Large Indian civet

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Large Indian civet
Large Indian Civet, Viverra zibetha in Kaeng Krachan national park.jpg
Scientific classification Red Pencil Icon.png
Kingdom: Animalia
Phylum: Chordata
Class: Mammalia
Order: Carnivora
Suborder: Feliformia
Family: Viverridae
Genus: Viverra
V. zibetha
Binomial name
Viverra zibetha
Large Indian Civet area.png
Large Indian civet range

The large Indian civet (Viverra zibetha) is a viverrid native to South and Southeast Asia. It is listed as Least Concern on the IUCN Red List. The global population is considered decreasing mainly because of trapping-driven declines in heavily hunted and fragmented areas, notably in China, and the heavy trade as wild meat. [1]



Skull ViverraZibethaFBI.jpg

The large Indian civet is grey or tawny and has a black spinal stripe running from behind the shoulders to the root of the tail. The front of the muzzle has a whitish patch emphasized by blackish behind on each side. The chin and fore throat are blackish. The sides and lower surface of the neck are banded with black stripes and white spaces in between. The tail has a variable number of complete black and white rings. Its claws are retractable. The soles of the feet are hairy. [2]

Its head-and-body length ranges from 50–95 cm (20–37 in) with a 38–59 cm (15–23 in) long tail. The hind foot measures 9–14.5 cm (3.5–5.7 in). Its weight ranges from 3.4–9.2 kg (7.5–20.3 lb). [3]

Distribution and habitat

The large Indian civet ranges from Nepal, northeast India, Bhutan, Bangladesh to Myanmar, Thailand, the Malay peninsula and Singapore to Cambodia, Laos, Vietnam and China. [1]

In Nepal, large Indian civet was recorded up to 2,250 m (7,380 ft) in the Himalayas, which constitutes the highest altitudinal record in this country. [4]

In China, the wild large Indian civet population declined drastically by 94–99% since the 1950s following deforestation, due to hunting for the fur trade, use of its musk glands as medicine and for the perfume industry. [3] By the 1990s, it was largely confined to the north of Guangdong Province in southern China, but has not been recorded in Hainan Island during surveys between 1998 and 2008. [5]

Ecology and behaviour

Large Indian civet in Namdapha Tiger Reserve, India Large Indian Civet Namdapha2.jpg
Large Indian civet in Namdapha Tiger Reserve, India

The large Indian civet is solitary and nocturnal. It spends most of the time on the ground. Its diet includes fish, birds, lizards, frogs, insects, scorpions and other arthropods, crabs, as well as poultry and rubbish. Little is known about its breeding behaviour. It is thought that it breeds throughout the year and has two litters per year, with two to four young per litter. [6]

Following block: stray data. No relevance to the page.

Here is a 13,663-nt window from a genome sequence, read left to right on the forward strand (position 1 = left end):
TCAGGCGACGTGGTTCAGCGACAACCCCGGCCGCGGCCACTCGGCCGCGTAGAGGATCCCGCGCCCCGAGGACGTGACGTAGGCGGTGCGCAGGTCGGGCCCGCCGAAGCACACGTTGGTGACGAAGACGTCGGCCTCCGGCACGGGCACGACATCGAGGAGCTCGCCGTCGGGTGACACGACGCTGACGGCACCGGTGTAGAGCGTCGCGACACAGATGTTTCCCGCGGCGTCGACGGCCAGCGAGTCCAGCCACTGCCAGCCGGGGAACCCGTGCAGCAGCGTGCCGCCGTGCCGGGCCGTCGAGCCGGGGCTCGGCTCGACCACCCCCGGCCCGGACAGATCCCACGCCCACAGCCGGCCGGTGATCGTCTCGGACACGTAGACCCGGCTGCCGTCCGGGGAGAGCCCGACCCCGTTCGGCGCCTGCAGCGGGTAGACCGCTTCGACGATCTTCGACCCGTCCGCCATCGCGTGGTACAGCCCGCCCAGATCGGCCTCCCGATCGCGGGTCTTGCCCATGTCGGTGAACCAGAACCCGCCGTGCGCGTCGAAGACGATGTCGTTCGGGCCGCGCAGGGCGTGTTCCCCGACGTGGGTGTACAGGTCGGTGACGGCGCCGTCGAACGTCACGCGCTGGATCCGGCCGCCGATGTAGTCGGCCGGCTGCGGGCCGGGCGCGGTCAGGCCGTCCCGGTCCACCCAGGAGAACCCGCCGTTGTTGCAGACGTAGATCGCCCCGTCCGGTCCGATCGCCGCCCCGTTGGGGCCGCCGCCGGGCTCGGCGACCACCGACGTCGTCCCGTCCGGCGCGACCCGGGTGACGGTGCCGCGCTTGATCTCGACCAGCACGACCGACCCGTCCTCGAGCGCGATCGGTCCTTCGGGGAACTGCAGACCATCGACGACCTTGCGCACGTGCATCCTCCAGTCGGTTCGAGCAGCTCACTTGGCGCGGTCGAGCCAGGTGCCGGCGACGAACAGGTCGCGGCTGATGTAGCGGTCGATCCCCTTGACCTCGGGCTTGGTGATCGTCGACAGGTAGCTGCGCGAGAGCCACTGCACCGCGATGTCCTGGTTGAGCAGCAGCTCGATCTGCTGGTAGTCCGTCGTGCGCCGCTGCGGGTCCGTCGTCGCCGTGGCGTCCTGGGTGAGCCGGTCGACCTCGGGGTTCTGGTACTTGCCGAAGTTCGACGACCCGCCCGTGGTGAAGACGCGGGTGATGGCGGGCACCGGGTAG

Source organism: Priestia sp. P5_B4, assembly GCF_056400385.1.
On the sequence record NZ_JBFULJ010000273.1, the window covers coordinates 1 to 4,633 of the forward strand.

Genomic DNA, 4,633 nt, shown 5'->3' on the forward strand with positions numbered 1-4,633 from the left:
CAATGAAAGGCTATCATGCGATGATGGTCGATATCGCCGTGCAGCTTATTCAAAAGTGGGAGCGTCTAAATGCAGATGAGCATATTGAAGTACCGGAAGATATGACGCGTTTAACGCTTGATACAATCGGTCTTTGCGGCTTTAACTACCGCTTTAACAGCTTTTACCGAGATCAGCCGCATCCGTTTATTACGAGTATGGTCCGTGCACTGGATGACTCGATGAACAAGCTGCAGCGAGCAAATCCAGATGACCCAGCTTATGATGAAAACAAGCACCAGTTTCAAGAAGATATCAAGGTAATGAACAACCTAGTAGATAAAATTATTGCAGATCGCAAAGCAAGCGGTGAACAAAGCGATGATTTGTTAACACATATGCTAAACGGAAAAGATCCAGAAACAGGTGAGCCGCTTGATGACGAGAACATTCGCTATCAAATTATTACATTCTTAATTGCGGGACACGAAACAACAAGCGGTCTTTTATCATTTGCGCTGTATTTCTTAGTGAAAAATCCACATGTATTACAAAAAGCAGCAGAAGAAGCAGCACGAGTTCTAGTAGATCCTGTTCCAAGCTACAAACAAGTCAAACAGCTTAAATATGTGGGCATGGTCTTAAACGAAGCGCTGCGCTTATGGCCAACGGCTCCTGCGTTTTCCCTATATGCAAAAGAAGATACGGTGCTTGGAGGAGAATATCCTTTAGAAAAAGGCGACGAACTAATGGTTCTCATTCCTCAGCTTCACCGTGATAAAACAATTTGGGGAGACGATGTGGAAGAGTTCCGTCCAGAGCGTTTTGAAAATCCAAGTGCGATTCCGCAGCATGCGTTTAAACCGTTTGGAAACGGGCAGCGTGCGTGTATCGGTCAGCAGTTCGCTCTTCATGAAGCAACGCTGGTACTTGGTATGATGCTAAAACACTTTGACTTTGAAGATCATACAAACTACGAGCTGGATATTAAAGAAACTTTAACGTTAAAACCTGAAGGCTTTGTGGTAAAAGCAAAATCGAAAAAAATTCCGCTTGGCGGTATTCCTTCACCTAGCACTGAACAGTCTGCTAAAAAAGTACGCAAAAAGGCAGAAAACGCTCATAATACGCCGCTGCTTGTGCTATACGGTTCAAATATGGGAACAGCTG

Radio-tracked large Indian civets in Thailand had home ranges of 2.7 to 8.8 km2 (1.0 to 3.4 sq mi). [7]


Viverra zibetha is totally protected in Malaysia under the Wildlife Protection Act of 1972 and listed on Category II of the China Wildlife Protection Law. China listed it as ‘Endangered’ under criteria A2acd, and it is a class II protected State species (due to trapping for food and scent glands). It is protected in Thailand, Vietnam and Myanmar. It is found in several protected areas throughout its range. The population of India is listed on CITES Appendix III. [1]

In Hong Kong, it is a protected species under the Wild Animals Protection Ordinance Cap 170, though it has not been recorded in a natural state in Hong Kong since the 1970s, and is considered extirpated. [8]


Large Indian civet, a drawing by Brian Houghton Hodgson ViverraZibethaHodgsonFBI.jpg
Large Indian civet, a drawing by Brian Houghton Hodgson

Viverra zibetha was the scientific name for the large Indian civet introduced by Carl Linnaeus in 1758. [9] Several naturalists proposed species and subspecies in the 19th and 20th centuries, of which the following were recognised as valid subspecies by 2005: [10]

The validity of Viverra tainguensis described in 1997 by Sokolov, Rozhnov and Pham Chong from Tây Nguyên in Gia Lai Province in Vietnam has been seriously questioned, and it is now generally considered a synonym of V. zibetha. [1]

Local names

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